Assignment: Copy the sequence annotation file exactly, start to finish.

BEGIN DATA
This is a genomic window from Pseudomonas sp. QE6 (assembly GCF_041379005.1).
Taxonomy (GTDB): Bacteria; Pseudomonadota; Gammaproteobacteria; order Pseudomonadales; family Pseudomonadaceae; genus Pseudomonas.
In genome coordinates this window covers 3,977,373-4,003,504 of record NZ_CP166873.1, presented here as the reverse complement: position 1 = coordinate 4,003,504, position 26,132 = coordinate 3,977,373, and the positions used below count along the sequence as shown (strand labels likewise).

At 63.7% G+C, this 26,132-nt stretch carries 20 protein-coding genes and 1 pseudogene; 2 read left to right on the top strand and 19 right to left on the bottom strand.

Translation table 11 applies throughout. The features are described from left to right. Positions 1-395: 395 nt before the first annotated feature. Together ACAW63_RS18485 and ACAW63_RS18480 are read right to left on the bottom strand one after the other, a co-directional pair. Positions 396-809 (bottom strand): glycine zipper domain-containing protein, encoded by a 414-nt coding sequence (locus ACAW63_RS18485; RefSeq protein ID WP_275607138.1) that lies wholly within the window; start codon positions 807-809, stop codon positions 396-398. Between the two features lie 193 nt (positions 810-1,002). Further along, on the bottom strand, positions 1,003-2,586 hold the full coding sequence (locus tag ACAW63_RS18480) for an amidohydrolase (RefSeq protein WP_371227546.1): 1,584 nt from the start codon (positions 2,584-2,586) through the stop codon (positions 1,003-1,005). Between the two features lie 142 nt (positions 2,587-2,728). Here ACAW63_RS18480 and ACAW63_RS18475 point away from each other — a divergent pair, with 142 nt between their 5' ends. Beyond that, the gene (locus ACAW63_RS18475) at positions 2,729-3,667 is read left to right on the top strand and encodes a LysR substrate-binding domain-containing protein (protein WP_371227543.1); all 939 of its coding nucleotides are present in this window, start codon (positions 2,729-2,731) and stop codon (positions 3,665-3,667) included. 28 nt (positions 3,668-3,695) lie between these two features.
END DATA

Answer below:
This is a genomic window from Pseudomonas sp. QE6 (assembly GCF_041379005.1).
Taxonomy (GTDB): Bacteria; Pseudomonadota; Gammaproteobacteria; order Pseudomonadales; family Pseudomonadaceae; genus Pseudomonas.
In genome coordinates this window covers 3,977,373-4,003,504 of record NZ_CP166873.1, presented here as the reverse complement: position 1 = coordinate 4,003,504, position 26,132 = coordinate 3,977,373, and the positions used below count along the sequence as shown (strand labels likewise).

At 63.7% G+C, this 26,132-nt stretch carries 20 protein-coding genes and 1 pseudogene; 2 read left to right on the top strand and 19 right to left on the bottom strand.

Translation table 11 applies throughout. The features are described from left to right. Positions 1-395: 395 nt before the first annotated feature. Together ACAW63_RS18485 and ACAW63_RS18480 are read right to left on the bottom strand one after the other, a co-directional pair. Positions 396-809 (bottom strand): glycine zipper domain-containing protein, encoded by a 414-nt coding sequence (locus ACAW63_RS18485; RefSeq protein ID WP_275607138.1) that lies wholly within the window; start codon positions 807-809, stop codon positions 396-398. Between the two features lie 193 nt (positions 810-1,002). Further along, on the bottom strand, positions 1,003-2,586 hold the full coding sequence (locus tag ACAW63_RS18480) for an amidohydrolase (RefSeq protein WP_371227546.1): 1,584 nt from the start codon (positions 2,584-2,586) through the stop codon (positions 1,003-1,005). Between the two features lie 142 nt (positions 2,587-2,728). Here ACAW63_RS18480 and ACAW63_RS18475 point away from each other — a divergent pair, with 142 nt between their 5' ends. Beyond that, the gene (locus ACAW63_RS18475) at positions 2,729-3,667 is read left to right on the top strand and encodes a LysR substrate-binding domain-containing protein (protein WP_371227543.1); all 939 of its coding nucleotides are present in this window, start codon (positions 2,729-2,731) and stop codon (positions 3,665-3,667) included. 28 nt (positions 3,668-3,695) lie between these two features.